This past week I was at Bouchercon (along with Sandy and Jeri), where as a treat for all of us not from Cleveland the opening ceremonies were held at the Rock and Roll Hall of Fame. The organizers were kind enough to allow us time to wander around and explore the exhibits (there might have been a riot if they hadn't). One person later commented that people from our group tended to go around alone, as if to revisit their own musical memories in private.
--Elvis was much smaller than I thought
--John Lennon was larger than I thought
--Johnny Cash had really big feet
--Somebody there loves Stevie Nicks, because they had no fewer than five of her outfits on display (I already knew she was small—and she's been wearing platform boots forever)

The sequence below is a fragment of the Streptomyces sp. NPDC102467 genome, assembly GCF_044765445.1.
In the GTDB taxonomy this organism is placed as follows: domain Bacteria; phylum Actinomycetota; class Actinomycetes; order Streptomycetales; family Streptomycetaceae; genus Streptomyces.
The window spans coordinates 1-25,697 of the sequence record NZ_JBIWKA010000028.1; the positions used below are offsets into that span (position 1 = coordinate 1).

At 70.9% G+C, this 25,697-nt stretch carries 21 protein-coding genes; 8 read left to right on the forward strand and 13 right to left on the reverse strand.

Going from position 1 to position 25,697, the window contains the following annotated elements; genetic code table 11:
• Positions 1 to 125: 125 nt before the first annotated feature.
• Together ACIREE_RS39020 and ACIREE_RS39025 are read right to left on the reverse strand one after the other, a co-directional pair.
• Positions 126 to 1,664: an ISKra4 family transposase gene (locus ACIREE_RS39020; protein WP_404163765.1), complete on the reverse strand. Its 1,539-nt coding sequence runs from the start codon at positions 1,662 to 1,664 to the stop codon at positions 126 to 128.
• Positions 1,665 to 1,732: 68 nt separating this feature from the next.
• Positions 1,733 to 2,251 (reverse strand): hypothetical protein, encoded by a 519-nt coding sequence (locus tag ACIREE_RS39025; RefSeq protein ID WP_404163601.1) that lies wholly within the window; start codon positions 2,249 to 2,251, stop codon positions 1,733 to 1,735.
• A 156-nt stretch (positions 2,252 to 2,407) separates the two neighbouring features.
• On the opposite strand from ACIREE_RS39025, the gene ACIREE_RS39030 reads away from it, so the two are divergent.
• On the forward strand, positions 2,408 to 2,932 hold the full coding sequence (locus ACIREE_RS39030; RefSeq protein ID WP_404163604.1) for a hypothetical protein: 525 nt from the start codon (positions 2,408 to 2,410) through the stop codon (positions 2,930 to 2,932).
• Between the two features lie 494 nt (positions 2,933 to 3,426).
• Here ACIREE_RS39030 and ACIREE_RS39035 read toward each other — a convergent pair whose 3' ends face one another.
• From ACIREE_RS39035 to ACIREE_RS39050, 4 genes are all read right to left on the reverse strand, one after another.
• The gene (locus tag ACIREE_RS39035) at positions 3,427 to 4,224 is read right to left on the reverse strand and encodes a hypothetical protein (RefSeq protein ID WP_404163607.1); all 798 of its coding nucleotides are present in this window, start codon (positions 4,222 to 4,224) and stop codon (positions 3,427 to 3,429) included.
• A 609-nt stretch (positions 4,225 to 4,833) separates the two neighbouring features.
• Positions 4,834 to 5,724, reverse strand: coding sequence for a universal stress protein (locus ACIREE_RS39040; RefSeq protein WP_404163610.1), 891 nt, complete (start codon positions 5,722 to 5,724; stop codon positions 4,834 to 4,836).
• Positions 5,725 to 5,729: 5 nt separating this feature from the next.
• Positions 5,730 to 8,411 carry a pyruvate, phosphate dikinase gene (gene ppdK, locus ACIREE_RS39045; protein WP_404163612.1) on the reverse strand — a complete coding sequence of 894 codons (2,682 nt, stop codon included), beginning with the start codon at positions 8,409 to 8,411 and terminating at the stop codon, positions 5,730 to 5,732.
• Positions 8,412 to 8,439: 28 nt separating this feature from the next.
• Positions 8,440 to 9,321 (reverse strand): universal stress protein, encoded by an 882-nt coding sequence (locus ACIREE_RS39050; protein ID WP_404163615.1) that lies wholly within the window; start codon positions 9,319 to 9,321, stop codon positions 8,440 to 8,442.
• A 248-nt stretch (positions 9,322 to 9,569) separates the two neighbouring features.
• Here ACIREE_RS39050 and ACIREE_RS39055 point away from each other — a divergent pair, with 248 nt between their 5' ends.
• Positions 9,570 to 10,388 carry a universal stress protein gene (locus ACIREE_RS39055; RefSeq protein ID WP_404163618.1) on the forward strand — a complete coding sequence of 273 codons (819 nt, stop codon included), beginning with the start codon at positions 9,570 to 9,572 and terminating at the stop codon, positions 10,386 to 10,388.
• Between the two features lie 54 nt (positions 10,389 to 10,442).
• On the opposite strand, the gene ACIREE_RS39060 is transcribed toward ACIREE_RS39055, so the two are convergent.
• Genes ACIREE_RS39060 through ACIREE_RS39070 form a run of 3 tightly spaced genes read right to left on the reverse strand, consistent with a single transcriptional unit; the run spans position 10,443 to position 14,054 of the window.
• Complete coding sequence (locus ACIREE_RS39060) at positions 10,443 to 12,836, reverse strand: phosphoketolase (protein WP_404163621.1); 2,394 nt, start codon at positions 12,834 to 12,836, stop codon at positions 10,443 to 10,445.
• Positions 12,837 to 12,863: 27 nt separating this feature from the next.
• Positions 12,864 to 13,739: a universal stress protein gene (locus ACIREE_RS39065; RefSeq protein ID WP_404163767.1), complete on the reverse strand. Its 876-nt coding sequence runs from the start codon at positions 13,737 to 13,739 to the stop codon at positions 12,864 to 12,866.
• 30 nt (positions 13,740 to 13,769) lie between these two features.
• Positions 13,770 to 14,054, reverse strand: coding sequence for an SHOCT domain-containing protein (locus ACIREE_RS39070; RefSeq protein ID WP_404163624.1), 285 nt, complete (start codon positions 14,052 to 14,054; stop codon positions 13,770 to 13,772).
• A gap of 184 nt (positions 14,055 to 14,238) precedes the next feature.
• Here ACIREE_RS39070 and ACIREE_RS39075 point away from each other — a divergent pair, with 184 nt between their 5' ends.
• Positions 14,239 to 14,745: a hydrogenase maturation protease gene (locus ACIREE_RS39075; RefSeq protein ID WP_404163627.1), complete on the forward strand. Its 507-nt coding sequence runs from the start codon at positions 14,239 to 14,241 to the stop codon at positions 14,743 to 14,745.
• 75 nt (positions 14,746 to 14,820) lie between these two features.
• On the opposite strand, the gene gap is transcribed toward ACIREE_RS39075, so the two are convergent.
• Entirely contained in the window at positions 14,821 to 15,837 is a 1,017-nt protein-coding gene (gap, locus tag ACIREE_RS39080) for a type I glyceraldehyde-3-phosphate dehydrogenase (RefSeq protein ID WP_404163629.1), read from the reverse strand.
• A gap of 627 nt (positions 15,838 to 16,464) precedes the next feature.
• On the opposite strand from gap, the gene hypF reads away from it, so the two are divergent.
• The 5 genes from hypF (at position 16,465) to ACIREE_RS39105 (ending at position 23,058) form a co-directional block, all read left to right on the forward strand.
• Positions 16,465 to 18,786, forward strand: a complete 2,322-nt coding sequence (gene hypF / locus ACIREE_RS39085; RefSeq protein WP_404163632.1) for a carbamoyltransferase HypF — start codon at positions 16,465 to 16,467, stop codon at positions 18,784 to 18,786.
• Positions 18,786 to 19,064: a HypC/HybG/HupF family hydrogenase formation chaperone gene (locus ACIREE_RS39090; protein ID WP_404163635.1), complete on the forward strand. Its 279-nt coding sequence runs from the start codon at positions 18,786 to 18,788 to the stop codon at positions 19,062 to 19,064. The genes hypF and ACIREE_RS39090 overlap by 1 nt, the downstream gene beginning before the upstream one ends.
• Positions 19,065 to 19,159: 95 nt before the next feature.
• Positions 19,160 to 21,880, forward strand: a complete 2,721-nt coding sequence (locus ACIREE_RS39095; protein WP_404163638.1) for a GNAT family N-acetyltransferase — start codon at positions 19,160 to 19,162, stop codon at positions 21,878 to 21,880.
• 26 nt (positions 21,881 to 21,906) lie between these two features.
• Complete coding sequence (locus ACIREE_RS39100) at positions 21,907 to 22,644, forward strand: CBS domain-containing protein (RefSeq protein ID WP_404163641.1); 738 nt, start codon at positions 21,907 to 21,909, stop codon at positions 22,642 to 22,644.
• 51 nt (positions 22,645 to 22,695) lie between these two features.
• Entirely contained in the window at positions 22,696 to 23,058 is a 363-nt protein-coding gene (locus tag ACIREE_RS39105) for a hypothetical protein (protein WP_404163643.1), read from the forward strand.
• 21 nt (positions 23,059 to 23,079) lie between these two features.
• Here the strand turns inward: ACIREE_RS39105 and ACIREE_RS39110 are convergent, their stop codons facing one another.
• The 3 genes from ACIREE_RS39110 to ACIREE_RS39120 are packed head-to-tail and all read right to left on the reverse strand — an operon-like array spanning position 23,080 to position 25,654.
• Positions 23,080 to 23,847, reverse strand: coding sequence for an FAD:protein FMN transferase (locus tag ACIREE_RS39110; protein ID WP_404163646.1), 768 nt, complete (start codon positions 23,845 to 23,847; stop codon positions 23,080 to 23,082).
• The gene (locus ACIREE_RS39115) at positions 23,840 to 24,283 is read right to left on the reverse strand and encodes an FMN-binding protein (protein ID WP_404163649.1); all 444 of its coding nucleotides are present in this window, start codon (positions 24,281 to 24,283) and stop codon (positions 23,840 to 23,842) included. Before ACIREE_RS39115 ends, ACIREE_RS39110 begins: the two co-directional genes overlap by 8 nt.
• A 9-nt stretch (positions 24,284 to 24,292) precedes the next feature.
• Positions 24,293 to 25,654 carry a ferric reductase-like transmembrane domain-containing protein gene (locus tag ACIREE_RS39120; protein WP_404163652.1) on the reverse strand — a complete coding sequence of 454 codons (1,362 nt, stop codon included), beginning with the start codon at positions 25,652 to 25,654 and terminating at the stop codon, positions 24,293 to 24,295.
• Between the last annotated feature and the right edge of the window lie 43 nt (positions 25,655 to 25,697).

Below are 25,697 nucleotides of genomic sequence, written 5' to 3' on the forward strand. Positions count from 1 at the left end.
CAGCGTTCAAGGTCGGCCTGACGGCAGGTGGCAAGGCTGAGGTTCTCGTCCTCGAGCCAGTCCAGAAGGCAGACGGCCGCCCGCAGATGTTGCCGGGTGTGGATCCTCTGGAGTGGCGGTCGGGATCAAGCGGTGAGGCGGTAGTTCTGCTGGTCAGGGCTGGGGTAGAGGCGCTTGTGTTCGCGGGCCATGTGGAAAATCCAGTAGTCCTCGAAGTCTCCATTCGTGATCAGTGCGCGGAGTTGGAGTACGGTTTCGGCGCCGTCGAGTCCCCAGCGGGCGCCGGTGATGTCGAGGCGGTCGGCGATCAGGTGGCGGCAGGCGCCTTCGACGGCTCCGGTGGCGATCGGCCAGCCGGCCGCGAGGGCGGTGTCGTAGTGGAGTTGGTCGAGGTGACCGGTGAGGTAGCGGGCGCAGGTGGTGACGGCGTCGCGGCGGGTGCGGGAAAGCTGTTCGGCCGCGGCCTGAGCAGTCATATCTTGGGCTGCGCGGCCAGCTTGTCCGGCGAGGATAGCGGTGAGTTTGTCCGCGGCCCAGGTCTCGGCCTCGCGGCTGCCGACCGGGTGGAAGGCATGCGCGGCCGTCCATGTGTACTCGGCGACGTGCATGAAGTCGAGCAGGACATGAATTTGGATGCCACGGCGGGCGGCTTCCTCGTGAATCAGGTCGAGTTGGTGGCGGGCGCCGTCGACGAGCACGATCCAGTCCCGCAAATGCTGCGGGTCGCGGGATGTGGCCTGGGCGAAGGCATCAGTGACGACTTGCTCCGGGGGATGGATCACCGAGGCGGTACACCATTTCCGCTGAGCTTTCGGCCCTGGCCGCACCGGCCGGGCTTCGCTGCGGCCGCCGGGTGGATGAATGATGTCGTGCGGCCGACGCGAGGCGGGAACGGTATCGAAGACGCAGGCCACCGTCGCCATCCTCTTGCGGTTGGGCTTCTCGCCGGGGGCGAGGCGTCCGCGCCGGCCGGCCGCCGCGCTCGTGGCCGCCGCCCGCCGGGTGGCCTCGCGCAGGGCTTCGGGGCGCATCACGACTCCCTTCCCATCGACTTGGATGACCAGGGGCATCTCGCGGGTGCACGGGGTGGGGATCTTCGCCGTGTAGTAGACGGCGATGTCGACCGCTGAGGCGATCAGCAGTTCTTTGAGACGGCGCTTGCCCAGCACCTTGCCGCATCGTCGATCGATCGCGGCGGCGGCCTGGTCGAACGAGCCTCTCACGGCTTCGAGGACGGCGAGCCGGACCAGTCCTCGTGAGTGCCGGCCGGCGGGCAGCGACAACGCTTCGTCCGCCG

But then I recalled that this is not the first time I came face to face with the clothing of the greats. More than a decade ago, to lift my mother out of a funk after her mother's death, I took her and my young daughter to France. My mother was a lifelong reader of historical fiction, usually involving royalty, so of course we visited as many chateaux as we could fit in, with a few medieval sites for me.
When you grow up steeped in the mythologies of history-altering public figures like Napoléon or Becket, you don't always realize that they were ordinary physical people. It is intensely moving the be able to hold up your own hand next to such displays and to find a sense of human scale across the centuries.